Valid point. Might be more accurate to think of carbs as fuel. That's the mind game I played to remind myself how to enjoy a few junk carbs and sugary snacks on occasion. I try to time my consumption of donuts, etc., to coincide with bike rides or hard workouts.

I don't do full keto but just by changing my mindset about junk carbs and sugar. and when I consume them, I've peeled off 10 lbs of body fat I didn't even realize I had in excess over the past year. Didn't really feel like much of a sacrifice either.

I also take supplements -- DHEA, pregnenolone, magnesium lactate, extra Vitamin D and calcium my otho doc insists upon -- but I regard them with a bit of skepticism despite it. Perhaps that's why they tend to stick in my craw. I'm swallowing skeptically. I'd like to believe they help, but for all I know it's just getting my thyroid med in balance that's really making the difference. Who knows.

I'm gonna have a donut -- oops, scratch that, "starch supplement" -- tomorrow morning after my PT session. I'll have earned it.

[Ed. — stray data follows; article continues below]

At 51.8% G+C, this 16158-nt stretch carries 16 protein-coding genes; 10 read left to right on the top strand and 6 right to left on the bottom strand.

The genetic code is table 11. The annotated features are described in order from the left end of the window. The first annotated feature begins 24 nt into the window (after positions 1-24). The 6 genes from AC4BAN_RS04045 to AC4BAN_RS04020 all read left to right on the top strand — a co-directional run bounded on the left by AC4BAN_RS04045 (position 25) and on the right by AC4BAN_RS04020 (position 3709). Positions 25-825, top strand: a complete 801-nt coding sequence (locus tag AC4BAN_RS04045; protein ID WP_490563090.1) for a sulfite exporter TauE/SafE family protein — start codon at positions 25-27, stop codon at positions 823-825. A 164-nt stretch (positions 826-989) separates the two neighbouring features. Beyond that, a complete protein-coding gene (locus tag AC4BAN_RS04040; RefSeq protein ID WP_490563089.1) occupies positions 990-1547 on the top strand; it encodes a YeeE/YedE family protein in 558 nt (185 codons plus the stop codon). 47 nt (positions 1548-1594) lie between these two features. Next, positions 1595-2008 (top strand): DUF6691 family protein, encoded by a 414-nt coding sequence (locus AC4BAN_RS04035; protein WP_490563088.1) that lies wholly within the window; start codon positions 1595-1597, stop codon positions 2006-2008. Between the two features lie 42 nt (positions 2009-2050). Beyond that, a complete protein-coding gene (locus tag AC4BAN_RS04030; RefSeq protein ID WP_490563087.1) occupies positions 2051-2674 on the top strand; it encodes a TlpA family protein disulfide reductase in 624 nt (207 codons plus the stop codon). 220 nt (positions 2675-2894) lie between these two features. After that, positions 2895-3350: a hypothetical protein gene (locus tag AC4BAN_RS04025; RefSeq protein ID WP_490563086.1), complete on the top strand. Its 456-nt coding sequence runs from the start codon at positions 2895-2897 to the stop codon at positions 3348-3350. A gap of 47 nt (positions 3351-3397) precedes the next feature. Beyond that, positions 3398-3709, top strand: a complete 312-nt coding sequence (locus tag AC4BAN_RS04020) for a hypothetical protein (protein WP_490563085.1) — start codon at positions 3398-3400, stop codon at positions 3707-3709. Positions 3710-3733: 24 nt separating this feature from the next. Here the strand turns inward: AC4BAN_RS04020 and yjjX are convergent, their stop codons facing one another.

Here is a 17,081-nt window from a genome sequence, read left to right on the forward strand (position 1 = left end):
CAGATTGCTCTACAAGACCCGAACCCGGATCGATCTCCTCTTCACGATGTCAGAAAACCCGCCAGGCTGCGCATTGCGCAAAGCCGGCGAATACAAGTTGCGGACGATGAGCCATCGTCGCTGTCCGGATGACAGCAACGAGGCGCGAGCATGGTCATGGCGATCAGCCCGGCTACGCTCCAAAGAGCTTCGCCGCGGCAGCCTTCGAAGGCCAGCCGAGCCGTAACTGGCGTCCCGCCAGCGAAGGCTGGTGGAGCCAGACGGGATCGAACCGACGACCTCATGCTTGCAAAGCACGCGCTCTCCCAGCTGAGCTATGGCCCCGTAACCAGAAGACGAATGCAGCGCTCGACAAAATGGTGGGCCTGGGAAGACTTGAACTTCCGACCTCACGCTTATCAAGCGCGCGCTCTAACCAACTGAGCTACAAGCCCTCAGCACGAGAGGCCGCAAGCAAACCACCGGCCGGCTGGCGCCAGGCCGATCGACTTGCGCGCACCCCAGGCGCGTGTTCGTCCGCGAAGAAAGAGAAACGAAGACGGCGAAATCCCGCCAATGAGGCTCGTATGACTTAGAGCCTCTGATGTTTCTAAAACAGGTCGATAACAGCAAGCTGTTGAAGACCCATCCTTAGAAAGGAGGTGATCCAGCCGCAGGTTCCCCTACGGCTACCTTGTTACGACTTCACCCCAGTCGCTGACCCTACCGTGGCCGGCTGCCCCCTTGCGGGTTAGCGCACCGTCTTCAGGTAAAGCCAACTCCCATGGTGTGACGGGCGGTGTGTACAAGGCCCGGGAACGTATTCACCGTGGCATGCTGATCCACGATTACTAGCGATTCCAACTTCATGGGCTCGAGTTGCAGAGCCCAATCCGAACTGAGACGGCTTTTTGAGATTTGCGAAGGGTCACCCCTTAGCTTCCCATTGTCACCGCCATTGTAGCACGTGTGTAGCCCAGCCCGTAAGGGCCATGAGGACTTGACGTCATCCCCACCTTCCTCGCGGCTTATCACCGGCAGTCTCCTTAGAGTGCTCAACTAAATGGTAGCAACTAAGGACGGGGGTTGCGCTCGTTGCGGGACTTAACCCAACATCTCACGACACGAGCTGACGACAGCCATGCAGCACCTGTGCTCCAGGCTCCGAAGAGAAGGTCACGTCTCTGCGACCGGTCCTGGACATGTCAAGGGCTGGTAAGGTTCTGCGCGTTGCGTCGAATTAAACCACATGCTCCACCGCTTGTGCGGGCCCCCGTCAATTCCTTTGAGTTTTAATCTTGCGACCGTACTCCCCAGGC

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Old 07-09-19, 03:28 AM
  #69  
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I shouldn't be surprised the keto diet has come around again. It was briefly semi-unpopular during the mid-1970s/early '80s, about the time Jim Fixx helped popularize jogging and marathons for regular Joes and Jills, in the same way Tom Cuthbertson's "Everybody's Bike Book" helped make cycling mainstream in the US by making it accessible.

I was in the Navy at the time and a couple of friends were told to lose weight or face disciplinary action, including discharge. They tried the keto diet. They did weekly lab tests to check for ketoacidosis and other complications. I doubt most folks doing keto nowadays have any real idea of whether it's actually good for them. If they lose weight and feel okay, they're probably okay. But who knows.

It was effective for one fellow, who quickly peeled off a lot of body fat. We also bike commuted the 10 miles to work a few times a week. He said the hardest part was giving up beer and deserts. I doubt he stuck with it. That takes a whole cultural change, including a cooperative family.